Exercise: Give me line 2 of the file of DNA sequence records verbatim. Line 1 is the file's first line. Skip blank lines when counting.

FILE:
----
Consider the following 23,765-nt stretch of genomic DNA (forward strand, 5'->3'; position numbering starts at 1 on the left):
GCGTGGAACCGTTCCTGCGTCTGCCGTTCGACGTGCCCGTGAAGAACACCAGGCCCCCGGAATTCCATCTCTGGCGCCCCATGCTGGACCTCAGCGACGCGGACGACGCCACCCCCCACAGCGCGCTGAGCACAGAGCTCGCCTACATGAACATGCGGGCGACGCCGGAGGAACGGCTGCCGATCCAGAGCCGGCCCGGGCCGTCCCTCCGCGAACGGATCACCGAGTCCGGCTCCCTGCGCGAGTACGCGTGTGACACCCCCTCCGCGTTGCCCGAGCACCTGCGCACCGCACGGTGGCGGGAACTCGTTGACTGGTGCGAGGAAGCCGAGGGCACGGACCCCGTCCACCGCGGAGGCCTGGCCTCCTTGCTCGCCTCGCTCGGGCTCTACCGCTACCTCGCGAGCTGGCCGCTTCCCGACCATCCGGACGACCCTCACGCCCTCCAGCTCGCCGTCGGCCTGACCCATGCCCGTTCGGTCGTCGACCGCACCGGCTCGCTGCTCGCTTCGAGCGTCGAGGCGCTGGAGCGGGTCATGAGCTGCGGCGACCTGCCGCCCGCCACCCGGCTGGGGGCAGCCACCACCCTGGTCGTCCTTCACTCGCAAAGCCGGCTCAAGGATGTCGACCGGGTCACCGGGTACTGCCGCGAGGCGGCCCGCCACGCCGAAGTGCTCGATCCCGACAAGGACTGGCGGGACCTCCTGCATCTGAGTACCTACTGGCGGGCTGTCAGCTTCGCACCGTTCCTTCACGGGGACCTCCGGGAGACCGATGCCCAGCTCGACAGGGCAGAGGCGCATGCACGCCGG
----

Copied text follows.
GCGTGGAACCGTTCCTGCGTCTGCCGTTCGACGTGCCCGTGAAGAACACCAGGCCCCCGGAATTCCATCTCTGGCGCCCCATGCTGGACCTCAGCGACGCGGACGACGCCACCCCCCACAGCGCGCTGAGCACAGAGCTCGCCTACATGAACATGCGGGCGACGCCGGAGGAACGGCTGCCGATCCAGAGCCGGCCCGGGCCGTCCCTCCGCGAACGGATCACCGAGTCCGGCTCCCTGCGCGAGTACGCGTGTGACACCCCCTCCGCGTTGCCCGAGCACCTGCGCACCGCACGGTGGCGGGAACTCGTTGACTGGTGCGAGGAAGCCGAGGGCACGGACCCCGTCCACCGCGGAGGCCTGGCCTCCTTGCTCGCCTCGCTCGGGCTCTACCGCTACCTCGCGAGCTGGCCGCTTCCCGACCATCCGGACGACCCTCACGCCCTCCAGCTCGCCGTCGGCCTGACCCATGCCCGTTCGGTCGTCGACCGCACCGGCTCGCTGCTCGCTTCGAGCGTCGAGGCGCTGGAGCGGGTCATGAGCTGCGGCGACCTGCCGCCCGCCACCCGGCTGGGGGCAGCCACCACCCTGGTCGTCCTTCACTCGCAAAGCCGGCTCAAGGATGTCGACCGGGTCACCGGGTACTGCCGCGAGGCGGCCCGCCACGCCGAAGTGCTCGATCCCGACAAGGACTGGCGGGACCTCCTGCATCTGAGTACCTACTGGCGGGCTGTCAGCTTCGCACCGTTCCTTCACGGGGACCTCCGGGAGACCGATGCCCAGCTCGACAGGGCAGAGGCGCATGCACGCCGG